weekend events

Due to limited computer time this is the long version son to be edited. Saturday, February 7, events Target First Saturday celebrates Black History Month with an evening of music, flim, and more at the Brooklyn Museum. Highlights include music by Bilal and Water Seed; screenings of Black Enuf, The Peculiar Kind, and Soul Food Junkies; and discussions with Kim Drew, founder of the blog Black Contemporary Art, and J. Ivy, Grammy Award-winning spoken word artist at 200 Eastern Pkwy. at Washington Avenue • (718) 638–5000, Web site: http://www.brooklynmuseum.org, 5 pm, Free from 5-11 p.m. Singles Valentine’s Event for singles of all ages are welcome to this Valentine’s singles event, featuring guest speakers discussing finding love later in life, live music, and dinner and desert at the First Evangelical Free Church • 6501 Sixth Ave. at Erik Place • (718) 745–7775, http://www.CompleteinChrist.com, 6 pm, $15. BAMKids Film Festival bringing the best in short features and animation from around the globe. Plus magic shows, stop motion activities, face painting and more at the BAM Rose Cinemas • 30 Lafayette Ave. between Lafayatte Avenue and Hanson Place • (718) 636–4100, http://www.bam.org, Saturday, Feb. 7, 10 am – 4:30 pm, Sunday, Feb. 8, 10 am–4:30 pm, $10 (13 and under; $14 adults and $9 for members). Coffee Bark 7:00 a.m.–9:00 a.m., bring your pups to the park for treats and great company. FIDO in Prospect Park offers free goodies for dogs and their owners as well as information pertaining to off-leash activities and issues at the Long Meadow by the Picnic House in Prospect Park, Brooklyn. Shelter Building Workshop 1:00 p.m., Our Urban Park Rangers are skilled in the techniques and development of diverse outdoor skills Learn tips and tricks that will enhance your knowledge of the natural world, and might just save your life. Do you have what it takes to survive in the wilderness?  Develop skills that will help you create shelter from natural and man-made objects: whether you are preparing for an extended journey through the woods or just want to be more prepared for any situation. All programs are family friendly, but are recommended for ages 8 years and older. Blue Heron Nature Center in Blue Heron Park, 222 Poillon Avenue, Staten Island. Floating Kabarette 9:30 p.m. every Sat. at the Galapagos Art Space, 16 Main St. Brooklyn,718-222-8500, $20 – $40, http://www.galapagosartspace.com/floating-kabarette. A weekly circus and cabaret spectacular every Saturday night in DUMBO. Performers vary, but expect burlesque, trapeze, juggling, dance performances, and emcees. Winter Coat Drive in partnership with Black and Latino AIDS Coalition. Free coats available for children, women, and men on a first come first serve basis. Donations accepted at noon at Pulse 48 • 1020 E 48 St. between Farragut Rd. and Dead-End • (917) 627–7690 • friendsofwingatepark.org, Noon–3 pm, Free. Chanting as all ages are invited to bring their own instrument and play along, dance, play, sing or listen at the Carmine Carro Community Center • 3000 Fillmore Ave. at E. 31 Street, 2 pm,Free.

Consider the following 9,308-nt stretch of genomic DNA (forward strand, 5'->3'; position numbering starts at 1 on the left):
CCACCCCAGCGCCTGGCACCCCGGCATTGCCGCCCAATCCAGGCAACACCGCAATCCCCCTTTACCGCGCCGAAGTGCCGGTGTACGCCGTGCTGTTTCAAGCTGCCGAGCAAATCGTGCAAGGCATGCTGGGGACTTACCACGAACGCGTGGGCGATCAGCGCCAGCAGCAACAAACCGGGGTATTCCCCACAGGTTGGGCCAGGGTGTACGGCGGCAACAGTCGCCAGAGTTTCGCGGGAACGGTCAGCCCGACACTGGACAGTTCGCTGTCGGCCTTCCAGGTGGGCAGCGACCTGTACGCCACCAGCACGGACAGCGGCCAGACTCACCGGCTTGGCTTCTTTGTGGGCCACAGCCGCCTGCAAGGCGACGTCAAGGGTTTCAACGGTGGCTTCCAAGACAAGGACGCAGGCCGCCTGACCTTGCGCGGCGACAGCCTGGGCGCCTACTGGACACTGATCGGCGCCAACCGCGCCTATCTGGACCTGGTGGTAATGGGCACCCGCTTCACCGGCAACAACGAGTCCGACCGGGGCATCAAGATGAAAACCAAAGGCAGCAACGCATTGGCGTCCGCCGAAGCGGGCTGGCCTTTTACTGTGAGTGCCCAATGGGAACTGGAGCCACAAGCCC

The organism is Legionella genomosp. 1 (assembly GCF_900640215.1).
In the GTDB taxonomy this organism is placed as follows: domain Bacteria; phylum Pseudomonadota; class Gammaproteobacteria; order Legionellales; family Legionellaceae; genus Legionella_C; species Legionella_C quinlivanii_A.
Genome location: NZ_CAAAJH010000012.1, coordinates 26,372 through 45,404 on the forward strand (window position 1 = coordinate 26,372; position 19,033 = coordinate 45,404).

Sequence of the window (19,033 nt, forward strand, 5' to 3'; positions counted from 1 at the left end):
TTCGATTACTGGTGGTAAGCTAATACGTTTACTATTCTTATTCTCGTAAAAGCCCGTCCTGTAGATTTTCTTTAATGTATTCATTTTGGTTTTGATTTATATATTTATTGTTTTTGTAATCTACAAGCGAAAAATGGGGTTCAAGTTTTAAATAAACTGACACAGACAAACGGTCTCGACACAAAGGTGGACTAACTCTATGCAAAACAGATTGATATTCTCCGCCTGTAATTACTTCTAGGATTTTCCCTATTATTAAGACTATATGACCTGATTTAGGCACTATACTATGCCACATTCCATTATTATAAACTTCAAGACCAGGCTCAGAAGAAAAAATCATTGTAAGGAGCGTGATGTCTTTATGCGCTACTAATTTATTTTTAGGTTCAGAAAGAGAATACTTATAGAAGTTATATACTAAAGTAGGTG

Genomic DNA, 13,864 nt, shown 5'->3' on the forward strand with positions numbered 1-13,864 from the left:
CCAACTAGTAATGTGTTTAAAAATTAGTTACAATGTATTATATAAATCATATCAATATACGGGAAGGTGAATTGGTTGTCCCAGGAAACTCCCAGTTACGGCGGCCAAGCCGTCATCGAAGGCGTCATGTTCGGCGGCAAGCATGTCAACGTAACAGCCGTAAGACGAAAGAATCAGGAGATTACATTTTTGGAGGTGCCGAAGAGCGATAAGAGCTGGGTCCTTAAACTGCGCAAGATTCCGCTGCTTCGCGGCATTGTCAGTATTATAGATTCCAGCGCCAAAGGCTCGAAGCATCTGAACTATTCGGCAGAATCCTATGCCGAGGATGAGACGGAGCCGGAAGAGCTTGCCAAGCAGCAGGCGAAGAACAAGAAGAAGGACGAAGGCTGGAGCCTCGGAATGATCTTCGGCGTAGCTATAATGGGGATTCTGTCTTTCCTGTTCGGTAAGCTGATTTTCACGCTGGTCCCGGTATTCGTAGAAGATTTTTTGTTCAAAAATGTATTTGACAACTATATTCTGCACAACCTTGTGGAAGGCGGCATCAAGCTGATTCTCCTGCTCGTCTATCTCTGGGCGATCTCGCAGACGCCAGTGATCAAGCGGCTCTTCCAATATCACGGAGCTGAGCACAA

Sunday: Athena Film Festival, 7:00 p.m. daily until February 8 at Barnard College
3009 Broadway @119 St. New York, NY, 212-854-5262, $20, http://athenafilmfestival.com